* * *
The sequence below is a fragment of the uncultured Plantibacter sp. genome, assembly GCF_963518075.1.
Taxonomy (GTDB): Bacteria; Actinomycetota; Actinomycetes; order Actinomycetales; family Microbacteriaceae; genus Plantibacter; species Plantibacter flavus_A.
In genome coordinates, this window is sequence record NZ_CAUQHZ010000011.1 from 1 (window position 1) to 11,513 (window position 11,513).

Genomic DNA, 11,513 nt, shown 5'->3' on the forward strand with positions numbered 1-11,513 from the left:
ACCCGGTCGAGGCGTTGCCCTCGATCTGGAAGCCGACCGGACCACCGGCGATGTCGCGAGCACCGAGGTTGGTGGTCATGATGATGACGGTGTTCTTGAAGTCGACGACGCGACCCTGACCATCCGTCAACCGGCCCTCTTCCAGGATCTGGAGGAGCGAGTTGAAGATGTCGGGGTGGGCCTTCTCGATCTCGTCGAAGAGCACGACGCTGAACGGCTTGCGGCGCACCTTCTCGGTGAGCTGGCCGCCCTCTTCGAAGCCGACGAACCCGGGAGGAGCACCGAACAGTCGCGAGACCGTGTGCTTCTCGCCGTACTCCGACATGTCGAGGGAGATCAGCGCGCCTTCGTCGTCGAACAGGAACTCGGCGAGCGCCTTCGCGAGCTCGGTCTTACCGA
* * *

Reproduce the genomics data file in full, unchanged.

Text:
The sequence below is a fragment of the uncultured Plantibacter sp. genome, assembly GCF_963518075.1.
Taxonomy (GTDB): Bacteria; Actinomycetota; Actinomycetes; order Actinomycetales; family Microbacteriaceae; genus Plantibacter; species Plantibacter flavus_A.
In genome coordinates, this window is sequence record NZ_CAUQHZ010000011.1 from 1 (window position 1) to 11,513 (window position 11,513).

Genomic DNA, 11,513 nt, shown 5'->3' on the forward strand with positions numbered 1-11,513 from the left:
ACCCGGTCGAGGCGTTGCCCTCGATCTGGAAGCCGACCGGACCACCGGCGATGTCGCGAGCACCGAGGTTGGTGGTCATGATGATGACGGTGTTCTTGAAGTCGACGACGCGACCCTGACCATCCGTCAACCGGCCCTCTTCCAGGATCTGGAGGAGCGAGTTGAAGATGTCGGGGTGGGCCTTCTCGATCTCGTCGAAGAGCACGACGCTGAACGGCTTGCGGCGCACCTTCTCGGTGAGCTGGCCGCCCTCTTCGAAGCCGACGAACCCGGGAGGAGCACCGAACAGTCGCGAGACCGTGTGCTTCTCGCCGTACTCCGACATGTCGAGGGAGATCAGCGCGCCTTCGTCGTCGAACAGGAACTCGGCGAGCGCCTTCGCGAGCTCGGTCTTACCGA